Last week in Mexico, Central America, and the Caribbean, violence increased driven by gang activity in Mexico, Haiti, El Salvador, and Puerto Rico, while demonstrations remained high amid labor demonstrations in several countries. In Mexico, attacks against journalists by unidentified suspects continued last week in Michoacan and Quintana Roo states. Meanwhile, political conflicts and gang related attacks prompted an increase in violence last week in Mexico state. In Haiti, gang members attacked two police stations and a radio station in Croix-des-Boquet, leaving one officer dead. In Puerto Rico and Honduras, teachers and public servants staged demonstrations amid ongoing wage and contract disputes. In Cuba, the government crackdown against members of Ladies in White continued amid ongoing protests demanding the release of political prisoners.
In Mexico, for the third consecutive week, violence targeting journalists was reported last week, leaving one journalist dead. On 31 January, unidentified gunmen shot and killed a journalist outside his office in Zitacuaro municipality, Michoacan. Though perpetrators remain unknown, the victim had received previous threats against his life for his reports of corruption schemes in the local administration (Los Angeles Times, 1 February 2022). A day after this attack, two armed suspects attacked another journalist near his house in Isla Mujeres, Quintana Roo. The journalist managed to escape the attack and sought help from his neighbors, prompting residents to attack one of the perpetrators while the other managed to escape. Following the attack, a threatening message against the journalist signed by a criminal group was found in Cancun (El Financiero, 2 February 2022). These attacks follow several other attacks in recent weeks, which have left four journalists dead thus far in 2022.
Elsewhere, in Mexico state, supporters of the Citizens’ Movement (MC) attacked employees of the Amanalco de Becerra city hall on 1 February, leaving 28 employees injured. MC supporters reject the government of the current mayor, who was elected as an MC candidate before defecting to the National Regeneration Movement (MORENA) (La Jornada, 1 February 2022). Days after this attack, MC supporters also set a parked police patrol car on fire in the city center. The conflict between supporters and members of MC and MORENA in Amanalco de Becerra has been ongoing since the beginning of January when MC supporters started a sit-in inside city hall, preventing the mayor and MORENA-affiliated employees from entering. Additionally, there was an increase in gang attacks against civilians in the state last week, resulting in three civilians dead. These trends contribute to the 100% increase in violence in Mexico state last week relative to the past month that is flagged by ACLED’s Subnational Surge Tracker.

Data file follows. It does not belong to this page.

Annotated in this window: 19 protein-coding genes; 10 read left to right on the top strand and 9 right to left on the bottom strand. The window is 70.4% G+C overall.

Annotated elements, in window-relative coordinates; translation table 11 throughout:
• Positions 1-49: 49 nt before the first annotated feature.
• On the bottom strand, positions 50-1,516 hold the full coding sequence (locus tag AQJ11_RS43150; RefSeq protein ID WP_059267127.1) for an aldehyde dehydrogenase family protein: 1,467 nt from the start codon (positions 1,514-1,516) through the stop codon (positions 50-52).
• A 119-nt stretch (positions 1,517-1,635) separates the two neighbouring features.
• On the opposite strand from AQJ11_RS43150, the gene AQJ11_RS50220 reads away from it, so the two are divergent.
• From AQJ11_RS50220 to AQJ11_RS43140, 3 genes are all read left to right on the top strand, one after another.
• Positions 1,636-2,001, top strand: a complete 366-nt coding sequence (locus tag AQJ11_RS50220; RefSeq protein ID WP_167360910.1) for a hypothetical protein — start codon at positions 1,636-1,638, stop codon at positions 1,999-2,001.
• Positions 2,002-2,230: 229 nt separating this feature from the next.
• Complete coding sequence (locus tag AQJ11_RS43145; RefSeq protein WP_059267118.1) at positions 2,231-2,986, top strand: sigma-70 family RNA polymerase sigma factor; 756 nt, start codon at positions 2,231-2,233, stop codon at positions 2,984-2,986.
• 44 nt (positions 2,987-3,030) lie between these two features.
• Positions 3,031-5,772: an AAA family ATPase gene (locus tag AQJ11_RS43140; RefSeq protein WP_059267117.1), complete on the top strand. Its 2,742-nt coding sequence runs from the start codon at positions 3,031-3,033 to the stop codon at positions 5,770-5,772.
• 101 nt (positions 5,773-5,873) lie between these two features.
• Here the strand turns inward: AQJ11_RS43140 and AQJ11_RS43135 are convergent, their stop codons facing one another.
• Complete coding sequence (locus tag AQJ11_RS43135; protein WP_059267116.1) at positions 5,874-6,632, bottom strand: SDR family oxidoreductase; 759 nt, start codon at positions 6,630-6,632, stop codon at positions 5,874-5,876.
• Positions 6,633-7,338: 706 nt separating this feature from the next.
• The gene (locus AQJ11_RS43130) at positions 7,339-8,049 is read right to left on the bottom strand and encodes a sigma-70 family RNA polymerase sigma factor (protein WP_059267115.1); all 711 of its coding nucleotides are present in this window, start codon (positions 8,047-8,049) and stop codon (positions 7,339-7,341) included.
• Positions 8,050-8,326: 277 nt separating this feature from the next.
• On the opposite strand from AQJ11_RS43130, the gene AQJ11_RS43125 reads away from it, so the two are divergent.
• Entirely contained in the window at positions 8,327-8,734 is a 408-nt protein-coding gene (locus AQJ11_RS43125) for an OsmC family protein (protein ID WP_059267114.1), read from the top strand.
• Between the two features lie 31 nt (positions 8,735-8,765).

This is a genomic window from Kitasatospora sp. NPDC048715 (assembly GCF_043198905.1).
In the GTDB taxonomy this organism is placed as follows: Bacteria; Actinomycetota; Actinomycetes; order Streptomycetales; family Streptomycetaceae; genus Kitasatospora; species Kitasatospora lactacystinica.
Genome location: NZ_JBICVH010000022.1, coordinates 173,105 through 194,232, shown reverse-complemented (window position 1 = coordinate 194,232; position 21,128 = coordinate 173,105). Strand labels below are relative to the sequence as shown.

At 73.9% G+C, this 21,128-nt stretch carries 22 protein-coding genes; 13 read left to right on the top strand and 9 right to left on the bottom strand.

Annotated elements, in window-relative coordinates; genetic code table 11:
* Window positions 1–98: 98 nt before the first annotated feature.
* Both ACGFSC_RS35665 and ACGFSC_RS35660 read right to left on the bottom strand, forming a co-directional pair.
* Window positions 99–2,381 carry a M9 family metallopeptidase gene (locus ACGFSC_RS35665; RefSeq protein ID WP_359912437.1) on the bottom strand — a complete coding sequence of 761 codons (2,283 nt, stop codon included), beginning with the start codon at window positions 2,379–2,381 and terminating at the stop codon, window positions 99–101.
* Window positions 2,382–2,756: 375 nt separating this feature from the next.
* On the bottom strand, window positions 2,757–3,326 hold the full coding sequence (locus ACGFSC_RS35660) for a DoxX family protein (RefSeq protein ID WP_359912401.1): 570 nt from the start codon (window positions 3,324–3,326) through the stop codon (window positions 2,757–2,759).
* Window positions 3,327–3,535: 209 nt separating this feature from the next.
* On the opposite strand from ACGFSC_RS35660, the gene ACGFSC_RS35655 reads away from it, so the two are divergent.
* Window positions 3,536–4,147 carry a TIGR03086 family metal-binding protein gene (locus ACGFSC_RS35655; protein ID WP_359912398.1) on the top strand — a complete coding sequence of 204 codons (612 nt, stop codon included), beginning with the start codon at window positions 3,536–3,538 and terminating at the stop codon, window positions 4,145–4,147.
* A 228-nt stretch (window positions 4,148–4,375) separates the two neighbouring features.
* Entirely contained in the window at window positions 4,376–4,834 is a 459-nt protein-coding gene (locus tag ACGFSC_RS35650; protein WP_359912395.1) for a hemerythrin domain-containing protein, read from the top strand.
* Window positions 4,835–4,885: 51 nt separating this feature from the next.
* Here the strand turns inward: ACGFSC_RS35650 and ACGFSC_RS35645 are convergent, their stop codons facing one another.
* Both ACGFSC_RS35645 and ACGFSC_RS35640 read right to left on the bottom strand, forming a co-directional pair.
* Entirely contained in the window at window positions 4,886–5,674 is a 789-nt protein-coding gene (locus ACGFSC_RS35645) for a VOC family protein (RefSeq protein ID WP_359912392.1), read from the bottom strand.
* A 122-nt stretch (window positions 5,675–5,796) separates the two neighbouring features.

In Haiti, violence increased last week, driven by clashes between gangs and police officers in Ouest department, particularly in the Croix-des-Bouquets district. Gang members opened fire and threw Molotov cocktails at the police stations of Bon-Repos and Cesselesse on 31 January, leaving one officer dead and another injured. On the day of the attacks, gangs also shot at a radio station that has previously received threats from the 400 Mawozo gang (Alterpress, 1 February 2022). These attacks come after police operations against gangs in Croix-des-Bouquets were carried out between 27 and 29 January, in which several gang members were killed and around 33 people were arrested, including two members of the 400 Mawozo gang. In January, ACLED records a peak of violence in this district with the highest number of events recorded since ACLED’s coverage started in 2018.
Meanwhile, rioters barricaded roads with burning tires on 4 February in Port-au-Prince, demanding Prime Minister Ariel Henry to step down from power on 7 February. Amid the roadblocks, gunshots were heard in the metropolitan area of Port-au-Prince and in Delmas district, though the circumstances of the shootings were not reported (Alterpress, 4 February 2022). Opposition groups claim that Henry has failed to grant conditions to hold elections and that his mandate should end by 7 February — which was the end date of the term of late President Jovenel Moise — handing power to a transitional government (Reuters, 8 February 2022). Henry has stated that his government will step down after Haitians elect a new president (Gazette Haiti, 21 January 2022).